The debate began with the Western Activities Council presidential and vice presidential candidates.
Presidential candidate China Thomas spoke first, rating WAC’s performance over the last year and explaining what she would improve if she were elected.
“In the past year WAC’s performance has went down,” Thomas said. “I’ve only been here for a year and a half, but I heard in the past that it was better. So, our plan is to get more surveys out and see what the students want to see, and make it better.”
Presidential candidate Keisha Caldwell said that if she could rate WAC’s performance on a scale of 1 to 5, she would give it a three.
“I think for WAC to get better with our attendance and with our programming is first diversify our events,” Caldwell said.
Caldwell wants to take WAC to the next level, and for it to become the best it can be.
“I feel that me and Dana, we can do that for WAC,” Caldwell said.
Thomas feels that her observance of past WAC presidents has given her the knowledge and understanding of how things should be done.
“I feel I would be a powerful leader,” Thomas said. “I will campaign better.”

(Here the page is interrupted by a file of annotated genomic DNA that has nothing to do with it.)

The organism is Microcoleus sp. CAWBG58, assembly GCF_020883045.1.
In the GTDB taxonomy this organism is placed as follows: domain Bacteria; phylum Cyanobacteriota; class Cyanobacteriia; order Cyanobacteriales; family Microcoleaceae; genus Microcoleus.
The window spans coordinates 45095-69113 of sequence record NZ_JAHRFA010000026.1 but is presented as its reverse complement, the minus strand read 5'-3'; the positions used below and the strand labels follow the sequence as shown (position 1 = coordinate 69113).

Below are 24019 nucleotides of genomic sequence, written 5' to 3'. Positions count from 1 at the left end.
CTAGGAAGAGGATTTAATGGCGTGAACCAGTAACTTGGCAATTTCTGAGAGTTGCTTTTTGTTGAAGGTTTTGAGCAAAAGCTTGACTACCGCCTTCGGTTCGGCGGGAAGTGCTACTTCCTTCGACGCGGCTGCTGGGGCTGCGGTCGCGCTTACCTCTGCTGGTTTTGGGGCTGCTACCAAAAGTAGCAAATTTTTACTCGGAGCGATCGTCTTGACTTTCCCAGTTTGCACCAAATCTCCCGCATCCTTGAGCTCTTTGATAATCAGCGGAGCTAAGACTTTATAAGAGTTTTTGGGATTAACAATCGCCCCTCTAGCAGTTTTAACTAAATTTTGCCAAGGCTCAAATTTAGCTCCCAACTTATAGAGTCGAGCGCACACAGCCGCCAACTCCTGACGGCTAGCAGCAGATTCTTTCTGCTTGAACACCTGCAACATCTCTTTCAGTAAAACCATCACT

The SGA presidential and vice presidential candidates continued the second half of the debate.
Presidential candidate Josh Todd spoke first.
“We went to every organization…organizations altogether want to be represented,” Todd said.
Todd’s running mate, vice presidential candidate Ernest Chamblee, added an important point.
“We need to inform students where their money is going,” Chamblee said.
Todd’s opponent, Logan Parker, has dealt with all types of organizations outside of SGA.
“What SGA needs to do is get out to the students,” Parker said.
His running mate, Brock Schmutzler, explained how to do this.
“We need to create a common link between students and SGA,” Schmutzler said.
Todd believes SGA should get students interested in what’s going on.
“People don’t know what’s going on,” Todd said. “Student knowledge about SGA is at a low.”
Parker and Schmutzler plan on getting students involved with the school by offering them incentives to come to SGA meetings.
“When something isn’t working, you need to look at new opportunities,” Schmutzler said.
This is opposite from what Todd and Chamblee believe.
“If you have pride, money shouldn’t have to be involved,” Chamblee said. “We want to encourage you to want to come, not pay you.”
Schmutzler is pleased with the events SGA has held, but believes they are poorly attended.
“The events are there. The students, however, are not,” Schmutzler said. “They don’t have the reason, they don’t have the drive right now.”
Logan Parker shared his experience with his transition to getting involved.
“I had to work at every little thing in high school,” Parker said.
The more he got involved with, however, the more he accomplished, which gave him confidence.
“We (he and Schmutzler) have bigger ideas and goals for the University,” Parker said. “Brock and I cannot do this alone. It is a campus-wide effort.”
“I want you to get involved ASAP,” Chamblee said.